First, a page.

I attended an interesting continuing legal education session sponsored by the NYS Bar Association last week entitled “What Lawyers Need to Know to Practice Law in the Social Media Age.” My biggest takeaway from the course was the concept of “The Internet of Things”, which goes beyond the traditional idea of the internet being accessible through your desktop or laptop computer and extends it to everyday objects such as phones, cameras, home security systems and even wristwatches – all capable of communicating amongst each other. It’s fantastic and futuristic, but it’s actually happening now, all around us. The interconnectedness of people and instantaneity of communication and information gathering is an impressive thing. But what is the ultimate end game of all this amazing interconnectivity? More ways to get ads in front of potential customers, of course. Pop-ups and advertisements are already omnipresent on the Internet; they’re so invasive you can’t avoid them no matter how many pop-up blockers and spam filters and scrubber apps you install on your myriad devices. And not only that, but savvy marketers are also using these interlinked everyday devices to gather information about US – about our buying habits and preferences and movements so that they can target their ads to be even more insidious. The ubiquitous advertising creep is literally creeping me out.
Just the other night, in the span of a few minutes, I was bombarded with these bits of inanity in TV commercials: a fish oil pill whose selling point was that it is designed to “reduce fish burps” and an amazing new battery made from a whopping 4% of recycled batteries! Four whole percent!! A miraculous breakthrough! Then I come on to the computer and I can’t click on a link without being attached by a pop-up ad that I can’t even close, no matter how many times I click on the “X” in the corner. In addition to intruding on my personal eye space, I can’t help but think that all these unwanted ads make me susceptible to viruses and malware, and you’ll have to forgive me for being paranoid but, hey, it’s justified paranoia (see “Computer Dependency,” 4/14/15 blog post).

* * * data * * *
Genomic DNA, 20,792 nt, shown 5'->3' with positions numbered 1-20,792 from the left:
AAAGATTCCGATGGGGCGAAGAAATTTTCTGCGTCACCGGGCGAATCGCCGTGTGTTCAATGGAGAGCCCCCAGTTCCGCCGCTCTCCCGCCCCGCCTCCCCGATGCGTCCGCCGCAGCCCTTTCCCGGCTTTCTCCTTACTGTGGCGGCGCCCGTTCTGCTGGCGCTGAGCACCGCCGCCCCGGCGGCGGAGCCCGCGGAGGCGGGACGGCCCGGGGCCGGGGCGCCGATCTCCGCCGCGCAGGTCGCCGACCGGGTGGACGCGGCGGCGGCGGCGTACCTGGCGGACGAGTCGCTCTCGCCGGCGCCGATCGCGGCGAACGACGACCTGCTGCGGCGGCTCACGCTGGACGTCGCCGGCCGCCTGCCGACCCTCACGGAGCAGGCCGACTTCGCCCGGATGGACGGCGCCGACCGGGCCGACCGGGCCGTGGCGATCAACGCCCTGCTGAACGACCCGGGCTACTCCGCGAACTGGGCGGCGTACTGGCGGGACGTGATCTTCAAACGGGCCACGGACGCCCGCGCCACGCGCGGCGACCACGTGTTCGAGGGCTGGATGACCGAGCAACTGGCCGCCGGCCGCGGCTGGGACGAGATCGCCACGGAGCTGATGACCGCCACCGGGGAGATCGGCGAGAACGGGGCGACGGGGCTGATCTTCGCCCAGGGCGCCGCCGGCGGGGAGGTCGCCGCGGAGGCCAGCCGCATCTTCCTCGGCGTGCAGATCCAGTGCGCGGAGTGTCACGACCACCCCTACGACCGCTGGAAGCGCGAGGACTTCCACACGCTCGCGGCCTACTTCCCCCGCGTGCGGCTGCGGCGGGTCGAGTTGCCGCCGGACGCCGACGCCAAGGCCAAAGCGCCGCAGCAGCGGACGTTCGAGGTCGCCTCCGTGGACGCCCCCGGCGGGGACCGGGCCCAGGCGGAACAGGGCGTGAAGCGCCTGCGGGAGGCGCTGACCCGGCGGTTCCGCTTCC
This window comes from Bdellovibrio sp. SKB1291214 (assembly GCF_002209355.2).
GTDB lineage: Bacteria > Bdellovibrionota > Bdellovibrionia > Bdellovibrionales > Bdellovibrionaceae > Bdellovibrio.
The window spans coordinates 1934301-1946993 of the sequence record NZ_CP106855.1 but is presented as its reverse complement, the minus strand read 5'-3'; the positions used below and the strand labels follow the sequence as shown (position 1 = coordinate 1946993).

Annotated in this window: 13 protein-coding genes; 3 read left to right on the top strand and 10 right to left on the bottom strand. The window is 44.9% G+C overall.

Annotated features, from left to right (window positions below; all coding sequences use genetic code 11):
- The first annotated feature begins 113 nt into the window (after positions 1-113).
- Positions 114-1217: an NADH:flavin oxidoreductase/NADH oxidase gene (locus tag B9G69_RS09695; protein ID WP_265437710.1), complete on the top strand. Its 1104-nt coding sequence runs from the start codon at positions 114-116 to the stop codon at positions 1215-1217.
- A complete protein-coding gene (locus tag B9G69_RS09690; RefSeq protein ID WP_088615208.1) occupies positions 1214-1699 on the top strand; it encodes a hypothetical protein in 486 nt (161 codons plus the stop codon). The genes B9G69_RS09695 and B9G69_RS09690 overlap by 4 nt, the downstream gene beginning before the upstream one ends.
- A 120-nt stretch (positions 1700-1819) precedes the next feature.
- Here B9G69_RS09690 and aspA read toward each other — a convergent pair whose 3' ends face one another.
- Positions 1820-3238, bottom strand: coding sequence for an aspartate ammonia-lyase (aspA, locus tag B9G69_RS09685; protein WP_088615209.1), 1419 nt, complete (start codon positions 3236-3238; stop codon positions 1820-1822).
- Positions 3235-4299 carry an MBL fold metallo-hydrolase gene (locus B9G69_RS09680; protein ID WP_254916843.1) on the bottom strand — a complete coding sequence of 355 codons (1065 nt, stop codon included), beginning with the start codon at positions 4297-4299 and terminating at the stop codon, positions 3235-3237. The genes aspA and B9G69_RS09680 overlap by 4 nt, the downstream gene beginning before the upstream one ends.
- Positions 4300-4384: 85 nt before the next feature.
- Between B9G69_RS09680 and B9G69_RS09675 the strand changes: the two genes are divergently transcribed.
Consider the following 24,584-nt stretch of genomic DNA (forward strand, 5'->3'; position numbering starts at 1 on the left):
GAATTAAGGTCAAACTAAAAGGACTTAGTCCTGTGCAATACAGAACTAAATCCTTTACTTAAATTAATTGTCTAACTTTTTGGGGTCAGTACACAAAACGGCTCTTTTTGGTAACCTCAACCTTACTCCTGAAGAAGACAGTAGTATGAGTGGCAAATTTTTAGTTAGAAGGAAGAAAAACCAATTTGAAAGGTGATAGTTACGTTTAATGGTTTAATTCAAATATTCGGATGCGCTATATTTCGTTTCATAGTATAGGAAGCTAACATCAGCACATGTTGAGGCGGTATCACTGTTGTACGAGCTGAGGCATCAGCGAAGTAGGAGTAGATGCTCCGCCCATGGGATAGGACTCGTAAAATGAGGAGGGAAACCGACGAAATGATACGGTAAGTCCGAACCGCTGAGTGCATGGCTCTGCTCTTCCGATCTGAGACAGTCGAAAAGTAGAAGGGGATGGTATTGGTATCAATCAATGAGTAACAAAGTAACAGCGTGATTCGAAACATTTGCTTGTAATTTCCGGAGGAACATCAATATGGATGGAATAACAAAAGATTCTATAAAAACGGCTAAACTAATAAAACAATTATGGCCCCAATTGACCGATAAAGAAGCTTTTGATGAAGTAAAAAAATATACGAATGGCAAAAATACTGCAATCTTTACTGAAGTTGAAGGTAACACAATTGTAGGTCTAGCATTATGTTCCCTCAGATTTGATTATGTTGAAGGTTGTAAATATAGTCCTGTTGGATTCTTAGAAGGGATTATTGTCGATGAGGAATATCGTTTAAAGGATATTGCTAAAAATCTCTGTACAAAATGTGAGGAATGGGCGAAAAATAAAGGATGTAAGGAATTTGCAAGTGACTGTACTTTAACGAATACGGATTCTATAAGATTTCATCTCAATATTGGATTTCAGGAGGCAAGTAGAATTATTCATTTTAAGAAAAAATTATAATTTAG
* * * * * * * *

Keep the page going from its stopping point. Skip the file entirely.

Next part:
Of course, there are always the exceptions to my sweeping generalizations. Some ad campaigns are funny and some are very effective. I may have mentioned how fond I am of the NYS Lottery ads and how they have convinced me to shell out $2 a week (“All it takes is a dollar and a dream”; “Hey, you never know”; and my favorite, “You can’t win if you don’t play”) for my best (only?) shot at a sustainable retirement plan.
I can appreciate ads that tell or show me something true and useful that I didn’t know before – almost like mini-documentaries or news show segments – but they are few and far between, probably because they’re more expensive to produce. Another exception is advertisements that are literally ART, like the oversized print ads in my favorite magazine Interview. Half the time I’m not even sure what the product is that’s being advertised but, damn, some of them look so cool.
Then there are those commercials that are so visually arresting that you can’t take your eyes away: For example, tonight during the Rangers’ thrilling win over the Tampa Bay Lightning in Game 6 of the Eastern Conference Finals on NBC Sports Network, there was a commercial that was essentially a mash-up of scenes from the new Jurassic World movie with close-ups of intense hockey players and action highlights from this year’s Stanley Cup playoffs. It made me want to watch hockey AND see the movie — ergo, a successful advertising effort! The only problem with those kinds of ads is that, after the first couple of times, they lose their appeal.